"With public executions and public exhibitions of heads and quarters as well as bodies hung in irons, it is clear that the eighteenth century confronted its mortality in a way that is both intense and direct."
- Richard B. Schwartz, Daily Life in Johnson's London (6)
With its overpopulation, bad sanitation, and out-of-control housing, London was a breeding ground for bacteria and disease, and death was common. Epidemics, infections and occasional food shortages led to an extraordinarily high mortality rate. Medicine was still quite primitive. In fact, in 1775, more than 800 deaths recorded in the Bills of Mortality were attributed simply to "Teeth." Lice and dirt were everywhere. Soot and grime covered overcrowded tenements. In these circumstances, unbridled disease ran rampant, and even the smallest wound could lead to death by infection.
The connection between personal hygiene and good health was not fully understood. Francis Place wrote that in the 1780s well-off women "wore petticoats of comblet, lined with dyed linen, stuffed with wool and horsehair and quilted...day by day till they were rotten."(7) Baths were extremely rare - in fact, many people considered them harmful. In all six editions of Sir John Flyer's Inquiry into the Right Use of Hot, Cold, and Temperate Baths in England, he never once mentions bathing simply for the sake of cleanliness.
There was also a grave fear of fresh air, in part because of airborne diseases like "consumption," so windows were kept tightly shut. And because entire buildings were taxed according to the number of windows they contained, many landlords sealed them off, with disastrous results for their tenants.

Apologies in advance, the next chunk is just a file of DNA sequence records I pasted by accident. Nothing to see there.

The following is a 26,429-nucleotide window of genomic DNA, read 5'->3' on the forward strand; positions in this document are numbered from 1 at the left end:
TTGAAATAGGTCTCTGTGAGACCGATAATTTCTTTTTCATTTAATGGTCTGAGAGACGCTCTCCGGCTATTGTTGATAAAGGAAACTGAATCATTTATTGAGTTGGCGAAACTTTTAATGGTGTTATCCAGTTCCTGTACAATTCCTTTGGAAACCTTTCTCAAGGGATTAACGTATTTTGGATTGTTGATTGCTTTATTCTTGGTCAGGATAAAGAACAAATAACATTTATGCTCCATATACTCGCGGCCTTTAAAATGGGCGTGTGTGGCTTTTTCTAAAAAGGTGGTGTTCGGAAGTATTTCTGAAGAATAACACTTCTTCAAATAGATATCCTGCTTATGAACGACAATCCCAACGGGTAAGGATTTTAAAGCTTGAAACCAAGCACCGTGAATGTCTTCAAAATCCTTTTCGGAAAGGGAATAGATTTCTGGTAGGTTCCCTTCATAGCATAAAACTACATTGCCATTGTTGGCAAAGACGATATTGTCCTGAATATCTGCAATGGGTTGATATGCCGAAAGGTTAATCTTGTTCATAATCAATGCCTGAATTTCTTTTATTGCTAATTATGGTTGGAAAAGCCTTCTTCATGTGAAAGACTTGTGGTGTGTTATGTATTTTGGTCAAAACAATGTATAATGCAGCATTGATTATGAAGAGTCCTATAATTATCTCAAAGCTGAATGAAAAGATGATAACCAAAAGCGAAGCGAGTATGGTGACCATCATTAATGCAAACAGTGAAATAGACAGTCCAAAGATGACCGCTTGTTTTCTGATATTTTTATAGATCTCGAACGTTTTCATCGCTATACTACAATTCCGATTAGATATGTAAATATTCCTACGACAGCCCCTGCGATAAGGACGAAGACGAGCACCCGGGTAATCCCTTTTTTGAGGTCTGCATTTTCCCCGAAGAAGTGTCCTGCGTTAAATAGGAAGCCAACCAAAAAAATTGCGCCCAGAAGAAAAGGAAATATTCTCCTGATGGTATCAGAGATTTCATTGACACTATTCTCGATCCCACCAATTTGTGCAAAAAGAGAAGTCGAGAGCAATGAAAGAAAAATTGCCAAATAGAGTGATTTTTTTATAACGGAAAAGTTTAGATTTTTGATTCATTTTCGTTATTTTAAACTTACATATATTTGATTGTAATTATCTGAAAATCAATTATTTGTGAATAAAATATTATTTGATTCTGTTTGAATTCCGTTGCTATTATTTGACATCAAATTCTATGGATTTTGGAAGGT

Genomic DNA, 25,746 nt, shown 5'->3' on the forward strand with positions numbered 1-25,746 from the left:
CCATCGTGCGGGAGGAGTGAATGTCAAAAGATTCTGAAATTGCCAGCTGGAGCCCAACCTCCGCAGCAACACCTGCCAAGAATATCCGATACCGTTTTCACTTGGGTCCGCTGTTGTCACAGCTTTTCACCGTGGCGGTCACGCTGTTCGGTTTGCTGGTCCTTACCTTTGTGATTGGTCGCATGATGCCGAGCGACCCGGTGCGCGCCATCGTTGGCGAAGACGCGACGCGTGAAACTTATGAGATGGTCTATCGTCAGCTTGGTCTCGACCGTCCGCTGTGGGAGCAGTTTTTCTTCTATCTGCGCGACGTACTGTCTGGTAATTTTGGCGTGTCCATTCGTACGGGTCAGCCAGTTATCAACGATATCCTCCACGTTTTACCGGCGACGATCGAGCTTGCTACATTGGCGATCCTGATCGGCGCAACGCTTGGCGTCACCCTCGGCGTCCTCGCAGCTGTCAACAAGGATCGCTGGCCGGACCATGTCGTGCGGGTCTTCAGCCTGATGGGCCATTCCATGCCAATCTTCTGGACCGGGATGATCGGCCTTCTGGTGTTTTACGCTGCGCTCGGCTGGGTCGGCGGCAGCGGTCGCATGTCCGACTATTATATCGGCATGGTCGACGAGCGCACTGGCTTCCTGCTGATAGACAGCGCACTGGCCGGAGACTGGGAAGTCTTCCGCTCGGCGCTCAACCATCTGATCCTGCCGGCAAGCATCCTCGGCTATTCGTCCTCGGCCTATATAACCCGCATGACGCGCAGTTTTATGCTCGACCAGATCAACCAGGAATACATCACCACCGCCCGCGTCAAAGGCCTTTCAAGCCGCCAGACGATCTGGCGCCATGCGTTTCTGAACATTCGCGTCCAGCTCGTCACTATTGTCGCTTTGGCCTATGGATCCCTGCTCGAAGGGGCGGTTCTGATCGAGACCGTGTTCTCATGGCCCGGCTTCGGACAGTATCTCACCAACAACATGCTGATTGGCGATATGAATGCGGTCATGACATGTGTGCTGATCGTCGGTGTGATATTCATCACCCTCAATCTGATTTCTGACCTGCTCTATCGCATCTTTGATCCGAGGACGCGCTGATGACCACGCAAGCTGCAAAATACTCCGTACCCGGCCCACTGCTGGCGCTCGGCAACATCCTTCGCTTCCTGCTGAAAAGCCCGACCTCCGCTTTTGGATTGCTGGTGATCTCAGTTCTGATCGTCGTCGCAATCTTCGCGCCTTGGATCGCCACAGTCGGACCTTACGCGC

There was a seasonal pattern of death. In winter months, when thick, heavy, encrusted clothes were worn day and night, respiratory tuberculosis, influenza and typhus raged. Dysentery and diarrhea came around in the summer, when flies transmitted bacteria from filth to food and water was at its most foul.
Of every 1,000 children born in early 18th-century London, almost half died before the age of 2. Malnutrition, maternal ignorance, bad water, dirty food, poor hygiene and overcrowding all contributed to this extremely high mortality rate. And if an infant did survive, it then faced the perils of childhood - namely malnourishment and ongoing abuse. Many poor children were dispatched to crowded, backbreaking "workhouses" or were apprenticed to tradesmen who used them as unpaid laborers. A Parliamentary committee reported in 1767 that only seven in 100 workhouse infants survived for three years. Stephen Inwood notes in his book The History of London that "workhouse 'apprentices' swept London's chimneys, hawked milk and fruit round its streets, and labored unpaid in the worst branches of tailoring, shoemaking, stocking making, baking, river work and domestic service. Later in the century industrialization offered new outlets and London pauper children were packed off to work in the cotton-spinning mills of Lancashire and Cheshire." (8)